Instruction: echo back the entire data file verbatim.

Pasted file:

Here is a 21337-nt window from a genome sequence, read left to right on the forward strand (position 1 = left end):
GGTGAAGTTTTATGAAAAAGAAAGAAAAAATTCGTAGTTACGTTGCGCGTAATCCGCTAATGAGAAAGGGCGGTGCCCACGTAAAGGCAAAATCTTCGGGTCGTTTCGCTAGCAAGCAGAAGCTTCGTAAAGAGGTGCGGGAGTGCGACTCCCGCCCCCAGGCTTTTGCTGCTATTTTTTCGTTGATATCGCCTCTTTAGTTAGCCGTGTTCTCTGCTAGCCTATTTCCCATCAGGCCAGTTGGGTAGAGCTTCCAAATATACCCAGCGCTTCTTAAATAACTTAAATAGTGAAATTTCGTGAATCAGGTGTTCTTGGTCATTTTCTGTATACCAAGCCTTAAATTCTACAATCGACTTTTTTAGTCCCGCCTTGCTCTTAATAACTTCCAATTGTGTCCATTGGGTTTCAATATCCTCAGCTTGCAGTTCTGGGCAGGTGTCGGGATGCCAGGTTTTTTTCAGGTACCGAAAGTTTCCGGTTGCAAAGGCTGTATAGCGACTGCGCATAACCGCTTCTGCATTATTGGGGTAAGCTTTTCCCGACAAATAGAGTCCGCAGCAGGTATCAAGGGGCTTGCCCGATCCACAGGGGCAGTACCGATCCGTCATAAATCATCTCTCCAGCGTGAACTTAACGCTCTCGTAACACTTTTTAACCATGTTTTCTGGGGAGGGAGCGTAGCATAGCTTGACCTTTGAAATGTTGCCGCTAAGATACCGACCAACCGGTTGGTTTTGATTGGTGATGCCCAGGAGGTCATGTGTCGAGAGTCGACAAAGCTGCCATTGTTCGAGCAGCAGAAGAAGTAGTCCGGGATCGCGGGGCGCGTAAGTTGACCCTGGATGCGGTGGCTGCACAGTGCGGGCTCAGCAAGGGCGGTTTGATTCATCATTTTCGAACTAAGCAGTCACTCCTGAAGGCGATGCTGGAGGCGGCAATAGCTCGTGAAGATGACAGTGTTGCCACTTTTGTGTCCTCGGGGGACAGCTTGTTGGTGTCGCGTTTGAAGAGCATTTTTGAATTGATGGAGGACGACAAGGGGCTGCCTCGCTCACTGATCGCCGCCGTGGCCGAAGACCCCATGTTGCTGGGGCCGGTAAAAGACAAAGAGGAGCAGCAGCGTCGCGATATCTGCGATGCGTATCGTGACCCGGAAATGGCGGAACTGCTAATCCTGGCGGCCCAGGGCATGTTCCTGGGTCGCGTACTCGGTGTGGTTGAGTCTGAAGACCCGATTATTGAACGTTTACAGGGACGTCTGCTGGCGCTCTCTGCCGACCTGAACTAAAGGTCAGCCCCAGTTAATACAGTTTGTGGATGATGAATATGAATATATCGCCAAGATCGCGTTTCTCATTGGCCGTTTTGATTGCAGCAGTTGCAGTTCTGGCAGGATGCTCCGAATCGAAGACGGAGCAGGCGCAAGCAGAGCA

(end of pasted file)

Here is a 21337-nt window from a genome sequence, read left to right on the forward strand (position 1 = left end):
GGTGAAGTTTTATGAAAAAGAAAGAAAAAATTCGTAGTTACGTTGCGCGTAATCCGCTAATGAGAAAGGGCGGTGCCCACGTAAAGGCAAAATCTTCGGGTCGTTTCGCTAGCAAGCAGAAGCTTCGTAAAGAGGTGCGGGAGTGCGACTCCCGCCCCCAGGCTTTTGCTGCTATTTTTTCGTTGATATCGCCTCTTTAGTTAGCCGTGTTCTCTGCTAGCCTATTTCCCATCAGGCCAGTTGGGTAGAGCTTCCAAATATACCCAGCGCTTCTTAAATAACTTAAATAGTGAAATTTCGTGAATCAGGTGTTCTTGGTCATTTTCTGTATACCAAGCCTTAAATTCTACAATCGACTTTTTTAGTCCCGCCTTGCTCTTAATAACTTCCAATTGTGTCCATTGGGTTTCAATATCCTCAGCTTGCAGTTCTGGGCAGGTGTCGGGATGCCAGGTTTTTTTCAGGTACCGAAAGTTTCCGGTTGCAAAGGCTGTATAGCGACTGCGCATAACCGCTTCTGCATTATTGGGGTAAGCTTTTCCCGACAAATAGAGTCCGCAGCAGGTATCAAGGGGCTTGCCCGATCCACAGGGGCAGTACCGATCCGTCATAAATCATCTCTCCAGCGTGAACTTAACGCTCTCGTAACACTTTTTAACCATGTTTTCTGGGGAGGGAGCGTAGCATAGCTTGACCTTTGAAATGTTGCCGCTAAGATACCGACCAACCGGTTGGTTTTGATTGGTGATGCCCAGGAGGTCATGTGTCGAGAGTCGACAAAGCTGCCATTGTTCGAGCAGCAGAAGAAGTAGTCCGGGATCGCGGGGCGCGTAAGTTGACCCTGGATGCGGTGGCTGCACAGTGCGGGCTCAGCAAGGGCGGTTTGATTCATCATTTTCGAACTAAGCAGTCACTCCTGAAGGCGATGCTGGAGGCGGCAATAGCTCGTGAAGATGACAGTGTTGCCACTTTTGTGTCCTCGGGGGACAGCTTGTTGGTGTCGCGTTTGAAGAGCATTTTTGAATTGATGGAGGACGACAAGGGGCTGCCTCGCTCACTGATCGCCGCCGTGGCCGAAGACCCCATGTTGCTGGGGCCGGTAAAAGACAAAGAGGAGCAGCAGCGTCGCGATATCTGCGATGCGTATCGTGACCCGGAAATGGCGGAACTGCTAATCCTGGCGGCCCAGGGCATGTTCCTGGGTCGCGTACTCGGTGTGGTTGAGTCTGAAGACCCGATTATTGAACGTTTACAGGGACGTCTGCTGGCGCTCTCTGCCGACCTGAACTAAAGGTCAGCCCCAGTTAATACAGTTTGTGGATGATGAATATGAATATATCGCCAAGATCGCGTTTCTCATTGGCCGTTTTGATTGCAGCAGTTGCAGTTCTGGCAGGATGCTCCGAATCGAAGACGGAGCAGGCGCAAGCAGAGCA